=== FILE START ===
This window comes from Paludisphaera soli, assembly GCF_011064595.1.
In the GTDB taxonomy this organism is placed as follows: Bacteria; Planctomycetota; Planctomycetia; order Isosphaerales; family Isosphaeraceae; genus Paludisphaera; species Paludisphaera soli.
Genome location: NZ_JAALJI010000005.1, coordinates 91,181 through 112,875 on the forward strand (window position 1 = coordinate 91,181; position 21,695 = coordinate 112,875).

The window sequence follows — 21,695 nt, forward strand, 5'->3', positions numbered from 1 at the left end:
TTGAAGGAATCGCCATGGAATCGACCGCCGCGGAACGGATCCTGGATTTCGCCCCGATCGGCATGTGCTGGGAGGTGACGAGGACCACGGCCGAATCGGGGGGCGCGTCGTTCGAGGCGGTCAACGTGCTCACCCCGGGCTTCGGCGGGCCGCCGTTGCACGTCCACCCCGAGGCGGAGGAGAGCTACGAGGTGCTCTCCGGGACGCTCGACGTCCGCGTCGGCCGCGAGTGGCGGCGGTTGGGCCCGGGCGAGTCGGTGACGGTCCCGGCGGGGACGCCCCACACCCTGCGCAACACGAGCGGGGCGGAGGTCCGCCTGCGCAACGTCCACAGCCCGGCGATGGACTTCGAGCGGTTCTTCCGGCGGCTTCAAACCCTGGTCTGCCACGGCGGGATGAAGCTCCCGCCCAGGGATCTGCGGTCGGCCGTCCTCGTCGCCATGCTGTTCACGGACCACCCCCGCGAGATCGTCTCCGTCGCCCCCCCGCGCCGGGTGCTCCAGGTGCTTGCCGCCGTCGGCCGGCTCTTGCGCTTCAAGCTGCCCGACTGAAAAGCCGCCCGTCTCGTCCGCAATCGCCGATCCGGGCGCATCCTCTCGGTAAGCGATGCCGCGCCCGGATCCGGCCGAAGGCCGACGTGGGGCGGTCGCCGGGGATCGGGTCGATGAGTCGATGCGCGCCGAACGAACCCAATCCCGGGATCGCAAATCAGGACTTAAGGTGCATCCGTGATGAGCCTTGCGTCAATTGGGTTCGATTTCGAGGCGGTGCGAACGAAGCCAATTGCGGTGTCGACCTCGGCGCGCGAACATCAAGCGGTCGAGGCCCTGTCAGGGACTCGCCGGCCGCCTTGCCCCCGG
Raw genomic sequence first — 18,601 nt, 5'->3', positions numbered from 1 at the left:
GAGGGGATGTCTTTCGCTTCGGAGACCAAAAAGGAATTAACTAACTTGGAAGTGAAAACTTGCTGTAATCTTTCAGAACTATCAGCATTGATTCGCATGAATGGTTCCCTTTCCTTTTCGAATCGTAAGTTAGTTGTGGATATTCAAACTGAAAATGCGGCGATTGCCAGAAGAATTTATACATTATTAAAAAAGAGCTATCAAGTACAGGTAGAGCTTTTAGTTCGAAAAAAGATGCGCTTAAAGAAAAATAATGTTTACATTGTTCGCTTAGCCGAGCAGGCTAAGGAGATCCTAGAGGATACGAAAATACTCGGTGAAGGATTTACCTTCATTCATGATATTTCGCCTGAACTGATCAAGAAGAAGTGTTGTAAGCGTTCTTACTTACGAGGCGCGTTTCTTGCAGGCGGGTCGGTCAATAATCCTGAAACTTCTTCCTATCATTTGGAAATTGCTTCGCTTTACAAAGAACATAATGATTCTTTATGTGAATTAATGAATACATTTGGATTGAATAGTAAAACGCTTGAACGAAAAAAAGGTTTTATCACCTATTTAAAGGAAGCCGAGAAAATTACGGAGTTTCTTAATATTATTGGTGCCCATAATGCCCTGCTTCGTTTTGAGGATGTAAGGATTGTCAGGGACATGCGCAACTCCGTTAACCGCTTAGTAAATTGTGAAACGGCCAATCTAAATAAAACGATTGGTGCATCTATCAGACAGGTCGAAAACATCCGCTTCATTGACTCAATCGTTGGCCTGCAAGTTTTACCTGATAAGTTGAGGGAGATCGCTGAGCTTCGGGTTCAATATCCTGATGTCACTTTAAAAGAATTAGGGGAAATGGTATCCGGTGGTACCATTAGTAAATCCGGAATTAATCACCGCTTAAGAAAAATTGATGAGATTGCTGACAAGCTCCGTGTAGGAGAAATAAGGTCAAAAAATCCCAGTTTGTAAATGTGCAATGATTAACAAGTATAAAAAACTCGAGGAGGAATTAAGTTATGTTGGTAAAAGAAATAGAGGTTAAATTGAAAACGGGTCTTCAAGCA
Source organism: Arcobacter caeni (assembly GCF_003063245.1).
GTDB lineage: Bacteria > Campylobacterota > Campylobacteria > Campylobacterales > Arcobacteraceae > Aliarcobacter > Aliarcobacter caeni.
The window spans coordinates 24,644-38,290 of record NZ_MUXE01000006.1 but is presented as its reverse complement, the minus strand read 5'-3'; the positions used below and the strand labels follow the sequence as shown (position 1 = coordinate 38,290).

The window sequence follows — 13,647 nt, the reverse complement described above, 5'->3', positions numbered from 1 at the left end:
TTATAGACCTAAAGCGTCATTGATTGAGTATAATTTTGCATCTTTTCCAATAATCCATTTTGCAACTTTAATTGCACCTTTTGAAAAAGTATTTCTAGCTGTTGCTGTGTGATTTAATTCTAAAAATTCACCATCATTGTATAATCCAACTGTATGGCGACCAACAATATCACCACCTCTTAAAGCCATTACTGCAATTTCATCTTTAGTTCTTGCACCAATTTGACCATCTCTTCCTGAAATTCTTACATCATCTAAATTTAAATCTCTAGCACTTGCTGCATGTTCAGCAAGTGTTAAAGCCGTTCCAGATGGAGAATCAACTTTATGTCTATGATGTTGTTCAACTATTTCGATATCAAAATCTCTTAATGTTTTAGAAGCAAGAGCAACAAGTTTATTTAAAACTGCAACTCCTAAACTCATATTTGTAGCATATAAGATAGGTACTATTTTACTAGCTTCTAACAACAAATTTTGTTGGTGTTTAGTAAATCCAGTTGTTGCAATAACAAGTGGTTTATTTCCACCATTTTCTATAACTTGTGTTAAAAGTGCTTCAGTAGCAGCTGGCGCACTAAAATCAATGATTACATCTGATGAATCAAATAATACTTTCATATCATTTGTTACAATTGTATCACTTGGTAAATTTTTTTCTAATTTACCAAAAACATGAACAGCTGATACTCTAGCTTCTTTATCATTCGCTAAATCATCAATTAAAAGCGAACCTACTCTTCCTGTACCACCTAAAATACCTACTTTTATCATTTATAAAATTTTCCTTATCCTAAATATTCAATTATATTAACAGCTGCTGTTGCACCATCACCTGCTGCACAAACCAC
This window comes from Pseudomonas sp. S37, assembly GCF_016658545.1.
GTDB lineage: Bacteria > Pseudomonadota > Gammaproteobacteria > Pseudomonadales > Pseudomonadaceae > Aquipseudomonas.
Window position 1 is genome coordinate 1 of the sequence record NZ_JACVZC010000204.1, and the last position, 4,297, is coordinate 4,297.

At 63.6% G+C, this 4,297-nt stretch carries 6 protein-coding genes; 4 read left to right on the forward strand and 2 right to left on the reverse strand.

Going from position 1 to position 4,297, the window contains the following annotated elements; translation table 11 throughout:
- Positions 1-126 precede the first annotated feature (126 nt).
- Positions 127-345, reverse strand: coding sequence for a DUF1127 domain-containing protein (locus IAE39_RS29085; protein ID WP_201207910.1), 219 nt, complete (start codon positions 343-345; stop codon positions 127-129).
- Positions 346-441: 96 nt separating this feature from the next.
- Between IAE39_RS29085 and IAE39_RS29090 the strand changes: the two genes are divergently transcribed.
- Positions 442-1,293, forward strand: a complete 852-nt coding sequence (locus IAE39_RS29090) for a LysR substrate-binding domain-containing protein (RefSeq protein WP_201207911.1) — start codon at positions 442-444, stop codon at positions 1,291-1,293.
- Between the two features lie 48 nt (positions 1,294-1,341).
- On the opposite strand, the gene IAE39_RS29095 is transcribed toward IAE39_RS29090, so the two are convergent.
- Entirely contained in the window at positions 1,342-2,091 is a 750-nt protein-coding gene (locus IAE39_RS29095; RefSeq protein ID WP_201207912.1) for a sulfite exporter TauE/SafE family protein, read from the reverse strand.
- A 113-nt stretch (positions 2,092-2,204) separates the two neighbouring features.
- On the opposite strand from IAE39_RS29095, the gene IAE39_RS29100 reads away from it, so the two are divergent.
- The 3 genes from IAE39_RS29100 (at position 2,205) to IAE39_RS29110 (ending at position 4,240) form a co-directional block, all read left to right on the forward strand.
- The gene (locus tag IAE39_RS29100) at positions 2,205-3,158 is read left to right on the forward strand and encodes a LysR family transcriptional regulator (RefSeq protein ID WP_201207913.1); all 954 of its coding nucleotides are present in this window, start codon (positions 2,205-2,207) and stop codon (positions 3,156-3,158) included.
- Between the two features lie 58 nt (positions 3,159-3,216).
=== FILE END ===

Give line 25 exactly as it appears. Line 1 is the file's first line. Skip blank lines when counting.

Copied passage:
- Entirely contained in the window at positions 1,342-2,091 is a 750-nt protein-coding gene (locus IAE39_RS29095; RefSeq protein ID WP_201207912.1) for a sulfite exporter TauE/SafE family protein, read from the reverse strand.